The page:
European Aeronautic, Defence & Space Co. (EAD) is considering a buyback of as much as 3 billion euros ($3.93 billion) worth of stock to help mitigate the effect of shares being sold on the market as founding investors pare their stakes, people familiar with the plan said.
The buyback would happen next year after shareholders have reorganized their holdings, said the people, who asked not to be identified because the plan is private. German carmaker Daimler AG (DAI), which has said it wants to cut its stake to focus on its main business, will sell as much as 7.5 percent of EADS stock on the market this month depending on demand, the people said.
EADS is approaching the biggest overhaul of its ownership structure since the parent of Airbus SAS was founded in 2000. While Germany would become a direct shareholder with a stake equaling France’s holding, neither government would gain sway over strategy, as Chief Executive Officer Tom Enders seeks to avoid state involvement in the running of his company.
EADS declined as much as 39 cents, or 1.5 percent, to 26.05 euros in Paris following the Bloomberg report, after advancing as much as 3.8 percent in earlier trading. The stock has gained 8.9 percent this year. Daimler, the maker of Mercedes Benz cars, dropped as much as 0.2 percent in Frankfurt.
The buyback’s size is still being negotiated and will likely be in the range of 2 billion euros to 3 billion euros, two people said. EADS would cancel the shares it has bought, they said.
Germany, which now doesn’t own EADS shares directly, would gain its holding by taking over some of the 7.5 percent holding now owned by some German banks and federal states, as well as half of Daimler’s 15 percent direct holding, the people said.
The group that owns 7.5 percent may also participate in the accelerated bookbuilding, one of the people said.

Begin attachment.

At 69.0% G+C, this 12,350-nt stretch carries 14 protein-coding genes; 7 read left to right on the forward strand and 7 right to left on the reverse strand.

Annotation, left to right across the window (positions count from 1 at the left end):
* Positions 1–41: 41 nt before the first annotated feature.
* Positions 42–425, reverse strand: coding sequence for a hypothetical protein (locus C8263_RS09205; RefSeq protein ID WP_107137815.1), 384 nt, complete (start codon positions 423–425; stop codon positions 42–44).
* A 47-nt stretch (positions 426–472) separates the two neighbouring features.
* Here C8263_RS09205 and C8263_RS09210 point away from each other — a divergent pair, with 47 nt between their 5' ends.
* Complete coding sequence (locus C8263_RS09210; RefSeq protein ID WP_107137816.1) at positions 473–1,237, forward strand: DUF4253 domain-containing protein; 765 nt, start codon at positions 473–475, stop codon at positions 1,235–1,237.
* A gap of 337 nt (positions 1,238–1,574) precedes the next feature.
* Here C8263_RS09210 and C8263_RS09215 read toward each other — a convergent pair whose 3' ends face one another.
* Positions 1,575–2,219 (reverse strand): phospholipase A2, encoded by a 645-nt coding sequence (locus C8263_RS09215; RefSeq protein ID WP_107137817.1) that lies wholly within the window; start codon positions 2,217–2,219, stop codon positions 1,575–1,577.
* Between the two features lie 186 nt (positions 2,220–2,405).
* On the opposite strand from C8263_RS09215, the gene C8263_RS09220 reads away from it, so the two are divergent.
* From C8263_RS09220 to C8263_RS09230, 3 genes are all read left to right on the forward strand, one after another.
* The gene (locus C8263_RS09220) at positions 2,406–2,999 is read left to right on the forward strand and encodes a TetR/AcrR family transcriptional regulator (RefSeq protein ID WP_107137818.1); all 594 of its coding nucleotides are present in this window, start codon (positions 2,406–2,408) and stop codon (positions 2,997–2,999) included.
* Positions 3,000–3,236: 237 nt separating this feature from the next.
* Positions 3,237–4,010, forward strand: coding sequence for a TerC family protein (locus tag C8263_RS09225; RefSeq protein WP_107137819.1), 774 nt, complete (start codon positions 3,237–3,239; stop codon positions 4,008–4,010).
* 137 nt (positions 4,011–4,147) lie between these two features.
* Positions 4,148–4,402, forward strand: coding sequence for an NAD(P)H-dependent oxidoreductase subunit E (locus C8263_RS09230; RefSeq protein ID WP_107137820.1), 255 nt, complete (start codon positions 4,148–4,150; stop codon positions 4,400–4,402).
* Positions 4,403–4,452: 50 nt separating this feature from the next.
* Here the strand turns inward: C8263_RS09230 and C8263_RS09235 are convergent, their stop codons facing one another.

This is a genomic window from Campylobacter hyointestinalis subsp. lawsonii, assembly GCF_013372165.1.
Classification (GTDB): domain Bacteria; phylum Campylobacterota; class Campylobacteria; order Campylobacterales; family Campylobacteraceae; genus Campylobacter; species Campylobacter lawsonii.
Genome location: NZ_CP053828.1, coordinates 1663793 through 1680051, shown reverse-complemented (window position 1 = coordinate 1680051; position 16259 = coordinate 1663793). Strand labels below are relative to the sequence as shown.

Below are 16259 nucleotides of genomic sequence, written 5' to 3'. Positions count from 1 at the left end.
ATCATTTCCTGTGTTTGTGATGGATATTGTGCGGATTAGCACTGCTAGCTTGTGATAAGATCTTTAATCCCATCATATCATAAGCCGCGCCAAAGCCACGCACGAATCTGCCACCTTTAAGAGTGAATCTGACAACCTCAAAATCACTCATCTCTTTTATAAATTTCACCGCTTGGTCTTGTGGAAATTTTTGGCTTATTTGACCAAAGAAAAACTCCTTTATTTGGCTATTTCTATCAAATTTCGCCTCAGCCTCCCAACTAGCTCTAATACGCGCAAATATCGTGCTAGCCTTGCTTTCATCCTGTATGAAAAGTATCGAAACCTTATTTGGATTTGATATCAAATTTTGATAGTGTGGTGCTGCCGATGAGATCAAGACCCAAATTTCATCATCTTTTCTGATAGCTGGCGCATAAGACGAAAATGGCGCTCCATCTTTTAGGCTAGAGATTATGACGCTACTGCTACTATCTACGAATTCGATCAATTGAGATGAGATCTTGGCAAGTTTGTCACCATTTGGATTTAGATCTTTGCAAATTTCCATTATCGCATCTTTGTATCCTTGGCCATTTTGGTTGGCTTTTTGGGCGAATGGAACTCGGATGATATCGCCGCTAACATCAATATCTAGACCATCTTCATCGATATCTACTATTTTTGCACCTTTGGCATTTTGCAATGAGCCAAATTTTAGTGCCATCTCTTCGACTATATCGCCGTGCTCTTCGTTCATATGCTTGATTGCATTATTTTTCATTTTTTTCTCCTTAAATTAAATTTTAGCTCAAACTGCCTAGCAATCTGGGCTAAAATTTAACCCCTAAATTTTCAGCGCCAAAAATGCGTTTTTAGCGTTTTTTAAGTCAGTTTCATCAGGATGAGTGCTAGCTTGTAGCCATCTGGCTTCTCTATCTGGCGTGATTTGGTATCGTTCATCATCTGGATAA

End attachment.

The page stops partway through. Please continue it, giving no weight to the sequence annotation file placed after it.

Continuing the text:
Spokespeople for EADS, based in Toulouse in southern France, and Stuttgart-based Daimler declined to comment.
Lagardere, the Paris-based publishing business whose CEO, Arnaud Lagardere, is EADS chairman, is set to follow with a disposal next year. The company holds 7.5 percent of EADS, and Lagardere has said he wants to sell the holding to concentrate on his media assets.
The disposals are likely to weigh on EADS’s share price, a drop that a buyback would seek to damp. EADS, which has 827.1 million shares outstanding, would cancel those purchased, the people said. The move would require an extraordinary shareholder meeting to gain approval next year, they said.
EADS had more than 8 billion euros in cash on hand at the end of September, giving the company enough financial firepower for a buyback without jeopardizing its credit rating. Total gross cash stood at at 13.7 billion euros in September, Chief Financial Officer Harald Wilhelm told investors yesterday.
While governments will be major EADS shareholders, the new setup will no longer give them veto powers over strategic decisions, limiting their special rights instead to blocking hostile takeovers, the people said. France would hold 12 percent directly and park another 3 percent it already owns in a trust to assure parity with German, the people said. Spain’s share would decline to about 4 percent, they said.
Enders has lobbied for years to curtail governments’ involvement in EADS as he seeks to create what he has termed a “normal company.” The proposed merger with London-based BAE Systems Plc (BA/), announced in September, fell apart against German opposition in October, derailing Enders’ attempt to limit state control.
To contact the reporters on this story: Jacqueline Simmons in Paris at firstname.lastname@example.org; Aaron Kirchfeld in London at email@example.com
To contact the editors responsible for this story: Benedikt Kammel at firstname.lastname@example.org; Daniel Hauck at email@example.com